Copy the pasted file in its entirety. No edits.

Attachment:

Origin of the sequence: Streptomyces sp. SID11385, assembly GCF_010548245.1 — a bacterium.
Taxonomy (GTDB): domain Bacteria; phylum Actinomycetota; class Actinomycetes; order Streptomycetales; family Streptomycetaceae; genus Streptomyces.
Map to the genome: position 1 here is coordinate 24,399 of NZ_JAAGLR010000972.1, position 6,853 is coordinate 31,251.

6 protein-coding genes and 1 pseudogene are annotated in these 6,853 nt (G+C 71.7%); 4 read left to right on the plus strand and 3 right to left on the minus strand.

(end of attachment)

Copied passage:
Origin of the sequence: Streptomyces sp. SID11385, assembly GCF_010548245.1 — a bacterium.
Taxonomy (GTDB): domain Bacteria; phylum Actinomycetota; class Actinomycetes; order Streptomycetales; family Streptomycetaceae; genus Streptomyces.
Map to the genome: position 1 here is coordinate 24,399 of NZ_JAAGLR010000972.1, position 6,853 is coordinate 31,251.

6 protein-coding genes and 1 pseudogene are annotated in these 6,853 nt (G+C 71.7%); 4 read left to right on the plus strand and 3 right to left on the minus strand.